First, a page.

The Texas Rig: Part 4, Variable Changes

We’ve discussed selecting the right hook and weight for a Texas-rig setup, but there are preferences when it comes to weight types, beads and stoppers.

Lead vs. tungsten

There’s a great deal of hype between two “heavyweights” in the fishing industry: lead and tungsten. One has been around since the inception of bass fishing, and the other is a rare earth metal that made its way to the fishing scene in the early 2000s.

The term tungsten derives from Sweden, with the root of the word "tung sten" meaning “heavy stone.” While tungsten is several times pricier than lead, the price comes with upgraded fish-catching benefits. Tungsten is right under twice the density as lead, thus making the weight the same volume but more compact. Tungsten also allows easy translation of bottom composition due to the hardness of the material. This lets users know exactly what their bait is doing in certain areas, whether fishing rocks, laydowns and hard or soft bottoms.

Another advantage of using tungsten is flipping matted vegetation and pitching heavy cover. Floridian B.A.S.S. Opens Champion Trevor Fitzgerald — whose company now produces tungsten weights — explained that tungsten first became popular in the Florida and Texas areas, due to the two states' abundance of cover and vegetation. The density and smaller-diameter of tungsten allows it to slide through the grass with less resistance than a large lead sinker of the equivalent mass.

With all of this said, lead does cost less and has proven its Texas-rigging reliability over the years, but I have found greater success in employing tungsten weights on my Texas-style rigs.

To bead or not to bead

Using a bead between the weight and eye of the hook is a common technique used in cover and in low-light scenarios. Think of a glass or metal bead as a noise maker that allows fish to key in on various sources of forage. The bead replicates the "clacking" noise that a bream, or other species of prey, may make when eating.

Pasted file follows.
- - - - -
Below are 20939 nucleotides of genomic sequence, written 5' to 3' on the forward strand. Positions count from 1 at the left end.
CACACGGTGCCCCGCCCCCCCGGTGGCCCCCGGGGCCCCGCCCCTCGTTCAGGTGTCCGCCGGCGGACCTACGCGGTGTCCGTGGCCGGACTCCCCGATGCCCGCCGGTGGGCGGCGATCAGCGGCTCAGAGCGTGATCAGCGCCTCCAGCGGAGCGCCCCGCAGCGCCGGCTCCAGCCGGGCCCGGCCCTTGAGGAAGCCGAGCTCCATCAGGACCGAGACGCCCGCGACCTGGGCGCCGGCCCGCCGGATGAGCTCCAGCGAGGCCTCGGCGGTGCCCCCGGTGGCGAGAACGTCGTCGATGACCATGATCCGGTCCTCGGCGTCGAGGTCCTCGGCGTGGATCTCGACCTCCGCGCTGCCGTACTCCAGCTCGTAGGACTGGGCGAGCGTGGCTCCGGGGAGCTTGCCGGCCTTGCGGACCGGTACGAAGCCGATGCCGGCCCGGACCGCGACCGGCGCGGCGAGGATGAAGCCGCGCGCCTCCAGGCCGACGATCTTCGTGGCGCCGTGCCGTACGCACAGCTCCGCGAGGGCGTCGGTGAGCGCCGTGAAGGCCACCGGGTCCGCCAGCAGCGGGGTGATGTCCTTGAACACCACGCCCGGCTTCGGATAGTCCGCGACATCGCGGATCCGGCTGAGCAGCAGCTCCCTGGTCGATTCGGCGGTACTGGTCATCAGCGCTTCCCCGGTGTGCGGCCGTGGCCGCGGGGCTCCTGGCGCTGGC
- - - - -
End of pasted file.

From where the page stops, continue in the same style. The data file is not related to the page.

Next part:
In high-pressure situations, when the fish may prefer a less noisy meal, the bead can be easily removed and not affect the action of the bait. Remember, in all situations of fishing, whether it’s Texas rig fishing or not, let the fish tell you what they want and make adjustments accordingly.

Stoppers or pegs

Another asset to the Texas rig setup is pegging the weight in front of the hook. This particularly excels when fishing cover or grass — stopping the weight from sliding up the line — allowing the bait to penetrate the covered surface. The market offers bobber stoppers that can be slid onto the line before applying the weight and bead, or simply use a tooth pick to peg the weight in place.

I do prefer to leave a weight unpegged when fishing large worms or creature-style baits in open water. The unattached sinker slides freely down the line, reaching the bottom first allowing the soft plastic to spiral downward for added action.

Variables within the Texas-rig technique are not meant to add difficulty, rather when simplified each option can help improve your ability to catch more fish.

Part 1 | Part 2 | Part 3 | Part 5 | Part 6

Editor's Note: Are you new to bass fishing? Explore our Bass Fishing for Beginners page to find dozens of tips for new bass anglers.

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